When it comes to Farm Fresh milk, there is just something special about those glass bottles.
The sight of the rounded edges and the heft of the thick glass bring to my mind a time long ago when milk men were still part of everyday life. These half-gallon bottles seem to keep the fresh milk within them extra cold, like a massive icy mug.
My family and I have become such big fans of this milk that we make pit stops at Farm Fresh Dairy Stores almost every time we return from visiting our extended family in Southern Illinois.
The stores are supplied by the Chester Dairy Co., located in its namesake town along the Mississippi River in southwestern Illinois. Owner Jason Ohlau, who bought the company several years ago, said the dairy opened in 1932 and launched its stores in the 1970s.
Ohlau said there are now Farm Fresh stores in nearly 30 towns in Southern Illinois and adjacent Missouri. He said the stores have been kept within an approximately 100-mile radius of the dairy so that the milk does not have to be transported far.
"People want to know where their food items come from and they want to know they are quality products," Ohlau said.
I was first introduced to Farm Fresh years ago at the store along Illinois Route 37 in Marion, north of my parents' hometown of Goreville. I have since visited some of the other stores, including the one along U.S. Route 50 in Salem that is their northernmost.
All of the stores I have seen are in nondescript, rectangle-shaped buildings about the size of a large convenience store. They are well stocked with a wide selection of groceries, but the main attraction is the milk.
Customers can select from a variety of white milks, chocolate milk, strawberry milk and orange juice in the half-gallon glass bottles, as well as different sizes of plastic bottles. Ohlau said the glass containers remain a popular choice.
"Customers enjoy them. I think there is a nostalgic value to them," Ohlau said. "I think milk just tastes fresher out of a glass bottle. That is what people tell us."
The popularity of the glass bottles is likely helped by the fact that customers can return them to the stores for 10 cents each off of their next purchase. Ohlau said each bottle is washed and reused approximately 18 times before being taken out of rotation.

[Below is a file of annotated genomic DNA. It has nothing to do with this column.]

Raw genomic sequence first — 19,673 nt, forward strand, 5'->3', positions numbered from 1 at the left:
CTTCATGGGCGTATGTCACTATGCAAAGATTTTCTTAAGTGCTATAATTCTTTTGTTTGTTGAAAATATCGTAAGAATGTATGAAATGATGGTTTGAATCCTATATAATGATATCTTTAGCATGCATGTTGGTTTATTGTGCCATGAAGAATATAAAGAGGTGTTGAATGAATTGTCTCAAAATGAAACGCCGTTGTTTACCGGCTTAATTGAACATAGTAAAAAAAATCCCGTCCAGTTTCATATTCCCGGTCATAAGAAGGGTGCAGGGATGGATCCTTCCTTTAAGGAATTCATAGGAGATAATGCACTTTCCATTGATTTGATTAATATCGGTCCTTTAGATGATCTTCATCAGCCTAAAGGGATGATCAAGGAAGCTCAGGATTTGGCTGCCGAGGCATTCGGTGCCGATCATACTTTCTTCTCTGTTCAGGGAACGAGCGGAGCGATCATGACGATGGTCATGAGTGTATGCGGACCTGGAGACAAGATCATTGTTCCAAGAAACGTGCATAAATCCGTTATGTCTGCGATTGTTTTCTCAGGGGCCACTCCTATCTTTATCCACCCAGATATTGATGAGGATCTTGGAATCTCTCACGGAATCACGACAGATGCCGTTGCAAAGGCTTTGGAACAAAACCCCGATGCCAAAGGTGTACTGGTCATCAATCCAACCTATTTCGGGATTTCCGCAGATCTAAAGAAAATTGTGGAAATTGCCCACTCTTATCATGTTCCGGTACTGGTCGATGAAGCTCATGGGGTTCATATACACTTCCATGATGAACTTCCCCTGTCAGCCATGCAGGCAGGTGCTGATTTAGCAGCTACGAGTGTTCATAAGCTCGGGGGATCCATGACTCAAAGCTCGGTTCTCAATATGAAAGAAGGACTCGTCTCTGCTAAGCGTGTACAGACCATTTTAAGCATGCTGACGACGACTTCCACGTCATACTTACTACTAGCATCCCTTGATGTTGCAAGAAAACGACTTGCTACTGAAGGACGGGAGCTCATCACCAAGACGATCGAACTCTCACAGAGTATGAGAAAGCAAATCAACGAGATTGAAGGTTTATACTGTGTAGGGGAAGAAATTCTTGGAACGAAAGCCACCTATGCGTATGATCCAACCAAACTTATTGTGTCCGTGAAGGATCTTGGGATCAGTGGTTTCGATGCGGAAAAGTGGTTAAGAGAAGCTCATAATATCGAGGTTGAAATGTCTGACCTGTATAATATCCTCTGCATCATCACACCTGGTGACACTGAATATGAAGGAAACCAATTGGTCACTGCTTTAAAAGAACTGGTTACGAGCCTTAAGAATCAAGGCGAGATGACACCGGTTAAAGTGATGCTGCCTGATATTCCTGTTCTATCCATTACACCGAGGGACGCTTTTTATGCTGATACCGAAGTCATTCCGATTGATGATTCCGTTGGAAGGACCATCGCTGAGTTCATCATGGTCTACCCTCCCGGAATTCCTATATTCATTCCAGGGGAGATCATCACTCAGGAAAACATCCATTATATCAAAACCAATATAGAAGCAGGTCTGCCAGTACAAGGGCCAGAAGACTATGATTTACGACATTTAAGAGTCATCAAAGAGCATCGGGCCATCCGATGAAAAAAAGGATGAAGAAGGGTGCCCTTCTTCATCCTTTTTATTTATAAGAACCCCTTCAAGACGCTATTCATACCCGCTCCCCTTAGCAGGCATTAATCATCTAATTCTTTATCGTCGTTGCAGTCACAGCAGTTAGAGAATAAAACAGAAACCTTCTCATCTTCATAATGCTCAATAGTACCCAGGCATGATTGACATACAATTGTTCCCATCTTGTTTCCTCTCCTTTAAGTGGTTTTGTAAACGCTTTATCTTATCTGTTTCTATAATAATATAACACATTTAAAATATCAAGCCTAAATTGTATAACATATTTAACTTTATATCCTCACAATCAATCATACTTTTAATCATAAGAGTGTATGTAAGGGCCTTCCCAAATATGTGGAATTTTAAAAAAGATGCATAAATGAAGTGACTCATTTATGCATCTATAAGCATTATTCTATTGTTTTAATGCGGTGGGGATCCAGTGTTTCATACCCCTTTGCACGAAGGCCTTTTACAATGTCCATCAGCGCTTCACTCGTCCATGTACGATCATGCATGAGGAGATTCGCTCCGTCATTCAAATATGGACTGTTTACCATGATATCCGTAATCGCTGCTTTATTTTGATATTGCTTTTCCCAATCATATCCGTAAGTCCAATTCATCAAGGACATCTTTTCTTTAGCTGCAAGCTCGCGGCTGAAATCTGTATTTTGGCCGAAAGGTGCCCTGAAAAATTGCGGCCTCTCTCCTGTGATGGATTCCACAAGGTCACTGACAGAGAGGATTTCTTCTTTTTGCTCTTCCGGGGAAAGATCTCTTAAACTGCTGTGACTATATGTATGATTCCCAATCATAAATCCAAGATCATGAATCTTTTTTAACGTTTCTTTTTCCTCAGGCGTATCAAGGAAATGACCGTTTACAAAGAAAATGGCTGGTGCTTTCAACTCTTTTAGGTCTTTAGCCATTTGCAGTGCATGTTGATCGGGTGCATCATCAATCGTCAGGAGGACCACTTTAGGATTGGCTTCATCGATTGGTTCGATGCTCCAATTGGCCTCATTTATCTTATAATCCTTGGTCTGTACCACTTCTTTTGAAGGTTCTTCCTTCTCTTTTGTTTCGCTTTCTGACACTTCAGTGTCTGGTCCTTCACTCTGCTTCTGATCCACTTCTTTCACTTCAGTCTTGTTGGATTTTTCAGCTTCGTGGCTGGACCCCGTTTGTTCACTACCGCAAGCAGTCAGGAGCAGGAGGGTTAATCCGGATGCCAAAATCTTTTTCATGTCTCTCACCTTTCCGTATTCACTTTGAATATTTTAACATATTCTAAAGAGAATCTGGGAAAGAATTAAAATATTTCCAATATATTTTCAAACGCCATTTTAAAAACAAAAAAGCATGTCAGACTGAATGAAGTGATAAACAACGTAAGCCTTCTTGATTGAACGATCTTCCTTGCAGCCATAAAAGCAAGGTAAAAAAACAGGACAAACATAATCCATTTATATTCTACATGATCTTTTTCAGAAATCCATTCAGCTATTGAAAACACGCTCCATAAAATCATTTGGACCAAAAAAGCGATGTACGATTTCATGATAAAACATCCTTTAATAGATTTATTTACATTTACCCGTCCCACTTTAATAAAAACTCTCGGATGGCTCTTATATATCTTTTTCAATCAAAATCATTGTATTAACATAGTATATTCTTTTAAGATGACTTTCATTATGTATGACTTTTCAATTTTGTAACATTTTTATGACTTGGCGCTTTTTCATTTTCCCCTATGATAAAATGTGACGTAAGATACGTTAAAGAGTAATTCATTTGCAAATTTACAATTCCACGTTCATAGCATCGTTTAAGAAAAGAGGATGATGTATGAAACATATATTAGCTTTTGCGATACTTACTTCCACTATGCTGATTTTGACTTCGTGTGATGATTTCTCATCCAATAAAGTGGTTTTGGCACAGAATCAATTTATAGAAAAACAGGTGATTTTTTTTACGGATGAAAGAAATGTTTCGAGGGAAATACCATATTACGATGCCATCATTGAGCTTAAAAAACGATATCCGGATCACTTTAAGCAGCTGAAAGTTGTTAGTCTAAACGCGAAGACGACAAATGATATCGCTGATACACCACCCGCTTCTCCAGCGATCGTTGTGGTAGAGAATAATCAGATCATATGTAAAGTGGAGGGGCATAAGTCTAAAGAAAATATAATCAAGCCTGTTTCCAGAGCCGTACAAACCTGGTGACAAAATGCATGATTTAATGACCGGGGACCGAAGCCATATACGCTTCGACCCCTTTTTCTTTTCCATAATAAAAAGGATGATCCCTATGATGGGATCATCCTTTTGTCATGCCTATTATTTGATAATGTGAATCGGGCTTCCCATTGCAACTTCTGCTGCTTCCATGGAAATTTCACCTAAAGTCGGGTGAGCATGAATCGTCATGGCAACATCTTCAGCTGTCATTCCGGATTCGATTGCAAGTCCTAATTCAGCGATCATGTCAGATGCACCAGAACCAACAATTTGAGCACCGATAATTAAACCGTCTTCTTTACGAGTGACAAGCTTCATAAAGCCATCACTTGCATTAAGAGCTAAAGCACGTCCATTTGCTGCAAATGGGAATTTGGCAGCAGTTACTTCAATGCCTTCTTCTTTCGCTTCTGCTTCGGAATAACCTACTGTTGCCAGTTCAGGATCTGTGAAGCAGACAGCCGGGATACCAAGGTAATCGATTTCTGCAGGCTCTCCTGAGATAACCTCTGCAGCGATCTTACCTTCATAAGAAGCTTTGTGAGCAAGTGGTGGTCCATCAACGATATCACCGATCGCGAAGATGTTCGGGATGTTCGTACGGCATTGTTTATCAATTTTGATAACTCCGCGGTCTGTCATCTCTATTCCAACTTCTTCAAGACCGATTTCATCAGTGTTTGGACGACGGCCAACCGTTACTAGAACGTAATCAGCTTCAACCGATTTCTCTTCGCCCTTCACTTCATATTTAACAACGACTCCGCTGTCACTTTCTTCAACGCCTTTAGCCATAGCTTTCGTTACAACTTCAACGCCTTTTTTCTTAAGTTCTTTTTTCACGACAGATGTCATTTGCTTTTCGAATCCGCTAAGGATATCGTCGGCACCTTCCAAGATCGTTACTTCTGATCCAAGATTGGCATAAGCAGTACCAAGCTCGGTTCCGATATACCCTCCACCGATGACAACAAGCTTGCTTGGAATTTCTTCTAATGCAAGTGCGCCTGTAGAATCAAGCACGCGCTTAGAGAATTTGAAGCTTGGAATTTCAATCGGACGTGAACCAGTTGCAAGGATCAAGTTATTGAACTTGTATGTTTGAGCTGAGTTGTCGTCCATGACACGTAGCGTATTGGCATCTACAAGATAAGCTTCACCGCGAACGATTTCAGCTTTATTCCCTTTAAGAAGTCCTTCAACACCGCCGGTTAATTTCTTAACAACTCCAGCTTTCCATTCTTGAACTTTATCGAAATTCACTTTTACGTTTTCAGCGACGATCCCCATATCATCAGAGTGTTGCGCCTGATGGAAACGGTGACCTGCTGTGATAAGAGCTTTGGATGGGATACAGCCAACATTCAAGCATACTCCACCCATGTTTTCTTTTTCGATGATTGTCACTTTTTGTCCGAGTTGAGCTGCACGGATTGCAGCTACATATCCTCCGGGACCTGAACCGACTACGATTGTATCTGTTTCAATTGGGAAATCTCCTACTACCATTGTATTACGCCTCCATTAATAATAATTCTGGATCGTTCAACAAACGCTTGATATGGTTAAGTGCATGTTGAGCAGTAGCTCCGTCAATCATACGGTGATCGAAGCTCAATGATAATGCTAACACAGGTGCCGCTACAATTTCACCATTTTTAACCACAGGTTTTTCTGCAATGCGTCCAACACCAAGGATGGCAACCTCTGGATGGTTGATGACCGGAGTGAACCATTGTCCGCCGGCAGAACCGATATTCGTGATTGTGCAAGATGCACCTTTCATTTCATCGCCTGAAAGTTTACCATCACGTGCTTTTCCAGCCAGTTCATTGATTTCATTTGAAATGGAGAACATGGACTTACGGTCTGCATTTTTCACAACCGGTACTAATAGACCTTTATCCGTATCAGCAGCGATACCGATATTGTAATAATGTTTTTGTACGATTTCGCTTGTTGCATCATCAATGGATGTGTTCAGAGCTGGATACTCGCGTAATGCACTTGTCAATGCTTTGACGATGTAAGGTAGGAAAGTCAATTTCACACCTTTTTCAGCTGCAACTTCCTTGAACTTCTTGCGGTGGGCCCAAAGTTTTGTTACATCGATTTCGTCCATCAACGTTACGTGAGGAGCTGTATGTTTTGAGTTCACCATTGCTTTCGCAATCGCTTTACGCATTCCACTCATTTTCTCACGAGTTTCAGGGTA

On one occasion, my family returned more than a dozen accumulated bottles. We slide the bottles into plastic milk crates in the back of the store, fill our little shopping cart with a new supply of milk, and then place our precious cargo in a cooler for the ride home.
Some of the smaller, plastic bottles of milk get drank on the way back to Mattoon to wash down the Herrin-based Town Bakery crème horns that are often featured at Farm Fresh Dairy Stores.
We particularly enjoy the store along Illinois Route 149 in West Frankfort because it's near a Dixie Cream Donut Shop, which also happens to supply the Huck's convenience stores in Charleston and Mattoon with fresh doughnuts.
I think the Bavarian cream doughnut topped with a dollop of filling is delicious, while my wife enjoys the jelly doughnut. Our daughter calls her favorite cake doughnut with chocolate icing and colorful sprinkles, "Arnie the Doughnut," after the title character in one of her favorite children's books.
Once the Farm Fresh milk makes it home to our refrigerator, it becomes a prized commodity.
We reserve the milk for drinking and savoring in a tall glass, not for diluting over cereal or as an ingredient for cooking. When the milk is this good and it is from so far from our home, we try to make it last as long as possible.
This column and previous entries in the series also can be read at www.facebook.com/RobStroud.DayTripper.
Rob Stroud is a staff writer for the JG-TC. Contact him at firstname.lastname@example.org or 238-6861.